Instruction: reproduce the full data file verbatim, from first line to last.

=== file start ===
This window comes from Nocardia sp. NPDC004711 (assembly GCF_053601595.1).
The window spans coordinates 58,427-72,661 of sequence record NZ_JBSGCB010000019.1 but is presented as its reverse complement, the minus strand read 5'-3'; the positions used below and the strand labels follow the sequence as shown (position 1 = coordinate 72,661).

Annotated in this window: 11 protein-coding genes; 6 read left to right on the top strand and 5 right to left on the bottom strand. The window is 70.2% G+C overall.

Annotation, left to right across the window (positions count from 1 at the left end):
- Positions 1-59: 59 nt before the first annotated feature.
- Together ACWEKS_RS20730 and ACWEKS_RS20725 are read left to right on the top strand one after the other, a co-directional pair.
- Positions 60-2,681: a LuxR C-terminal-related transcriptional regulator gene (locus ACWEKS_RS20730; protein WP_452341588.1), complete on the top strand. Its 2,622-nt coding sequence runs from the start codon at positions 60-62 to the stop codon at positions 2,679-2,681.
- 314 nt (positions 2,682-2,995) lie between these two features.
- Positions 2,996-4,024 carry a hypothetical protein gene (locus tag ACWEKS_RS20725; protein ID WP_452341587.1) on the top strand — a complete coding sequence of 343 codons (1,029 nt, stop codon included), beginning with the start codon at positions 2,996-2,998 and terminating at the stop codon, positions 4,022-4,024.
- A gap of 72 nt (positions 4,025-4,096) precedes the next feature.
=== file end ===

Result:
This window comes from Nocardia sp. NPDC004711 (assembly GCF_053601595.1).
The window spans coordinates 58,427-72,661 of sequence record NZ_JBSGCB010000019.1 but is presented as its reverse complement, the minus strand read 5'-3'; the positions used below and the strand labels follow the sequence as shown (position 1 = coordinate 72,661).

Annotated in this window: 11 protein-coding genes; 6 read left to right on the top strand and 5 right to left on the bottom strand. The window is 70.2% G+C overall.

Annotation, left to right across the window (positions count from 1 at the left end):
- Positions 1-59: 59 nt before the first annotated feature.
- Together ACWEKS_RS20730 and ACWEKS_RS20725 are read left to right on the top strand one after the other, a co-directional pair.
- Positions 60-2,681: a LuxR C-terminal-related transcriptional regulator gene (locus ACWEKS_RS20730; protein WP_452341588.1), complete on the top strand. Its 2,622-nt coding sequence runs from the start codon at positions 60-62 to the stop codon at positions 2,679-2,681.
- 314 nt (positions 2,682-2,995) lie between these two features.
- Positions 2,996-4,024 carry a hypothetical protein gene (locus tag ACWEKS_RS20725; protein ID WP_452341587.1) on the top strand — a complete coding sequence of 343 codons (1,029 nt, stop codon included), beginning with the start codon at positions 2,996-2,998 and terminating at the stop codon, positions 4,022-4,024.
- A gap of 72 nt (positions 4,025-4,096) precedes the next feature.